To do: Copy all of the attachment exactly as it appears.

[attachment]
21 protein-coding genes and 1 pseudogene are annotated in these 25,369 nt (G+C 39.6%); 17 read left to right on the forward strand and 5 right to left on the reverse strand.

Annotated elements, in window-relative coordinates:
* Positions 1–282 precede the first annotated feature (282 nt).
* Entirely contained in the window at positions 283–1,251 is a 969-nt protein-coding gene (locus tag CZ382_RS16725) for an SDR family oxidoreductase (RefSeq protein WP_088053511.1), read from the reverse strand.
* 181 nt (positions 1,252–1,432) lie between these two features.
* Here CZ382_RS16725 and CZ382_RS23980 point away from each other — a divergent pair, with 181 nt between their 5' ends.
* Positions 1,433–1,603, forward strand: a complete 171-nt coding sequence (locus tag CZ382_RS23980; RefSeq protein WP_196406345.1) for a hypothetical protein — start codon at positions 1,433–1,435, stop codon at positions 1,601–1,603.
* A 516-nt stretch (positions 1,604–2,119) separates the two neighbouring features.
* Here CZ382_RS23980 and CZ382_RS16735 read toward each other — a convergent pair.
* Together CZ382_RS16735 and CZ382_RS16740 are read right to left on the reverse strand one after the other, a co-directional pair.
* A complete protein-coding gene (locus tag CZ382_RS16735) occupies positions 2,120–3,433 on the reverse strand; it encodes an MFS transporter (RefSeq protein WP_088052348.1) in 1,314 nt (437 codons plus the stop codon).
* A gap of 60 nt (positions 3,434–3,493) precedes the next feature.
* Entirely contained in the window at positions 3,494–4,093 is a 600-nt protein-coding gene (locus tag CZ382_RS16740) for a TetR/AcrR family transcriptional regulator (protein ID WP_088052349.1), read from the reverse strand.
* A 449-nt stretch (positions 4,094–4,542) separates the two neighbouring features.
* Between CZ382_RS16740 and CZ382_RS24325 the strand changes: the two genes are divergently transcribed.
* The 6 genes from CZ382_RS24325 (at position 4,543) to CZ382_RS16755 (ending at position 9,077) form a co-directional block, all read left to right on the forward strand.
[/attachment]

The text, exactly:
21 protein-coding genes and 1 pseudogene are annotated in these 25,369 nt (G+C 39.6%); 17 read left to right on the forward strand and 5 right to left on the reverse strand.

Annotated elements, in window-relative coordinates:
* Positions 1–282 precede the first annotated feature (282 nt).
* Entirely contained in the window at positions 283–1,251 is a 969-nt protein-coding gene (locus tag CZ382_RS16725) for an SDR family oxidoreductase (RefSeq protein WP_088053511.1), read from the reverse strand.
* 181 nt (positions 1,252–1,432) lie between these two features.
* Here CZ382_RS16725 and CZ382_RS23980 point away from each other — a divergent pair, with 181 nt between their 5' ends.
* Positions 1,433–1,603, forward strand: a complete 171-nt coding sequence (locus tag CZ382_RS23980; RefSeq protein WP_196406345.1) for a hypothetical protein — start codon at positions 1,433–1,435, stop codon at positions 1,601–1,603.
* A 516-nt stretch (positions 1,604–2,119) separates the two neighbouring features.
* Here CZ382_RS23980 and CZ382_RS16735 read toward each other — a convergent pair.
* Together CZ382_RS16735 and CZ382_RS16740 are read right to left on the reverse strand one after the other, a co-directional pair.
* A complete protein-coding gene (locus tag CZ382_RS16735) occupies positions 2,120–3,433 on the reverse strand; it encodes an MFS transporter (RefSeq protein WP_088052348.1) in 1,314 nt (437 codons plus the stop codon).
* A gap of 60 nt (positions 3,434–3,493) precedes the next feature.
* Entirely contained in the window at positions 3,494–4,093 is a 600-nt protein-coding gene (locus tag CZ382_RS16740) for a TetR/AcrR family transcriptional regulator (protein ID WP_088052349.1), read from the reverse strand.
* A 449-nt stretch (positions 4,094–4,542) separates the two neighbouring features.
* Between CZ382_RS16740 and CZ382_RS24325 the strand changes: the two genes are divergently transcribed.
* The 6 genes from CZ382_RS24325 (at position 4,543) to CZ382_RS16755 (ending at position 9,077) form a co-directional block, all read left to right on the forward strand.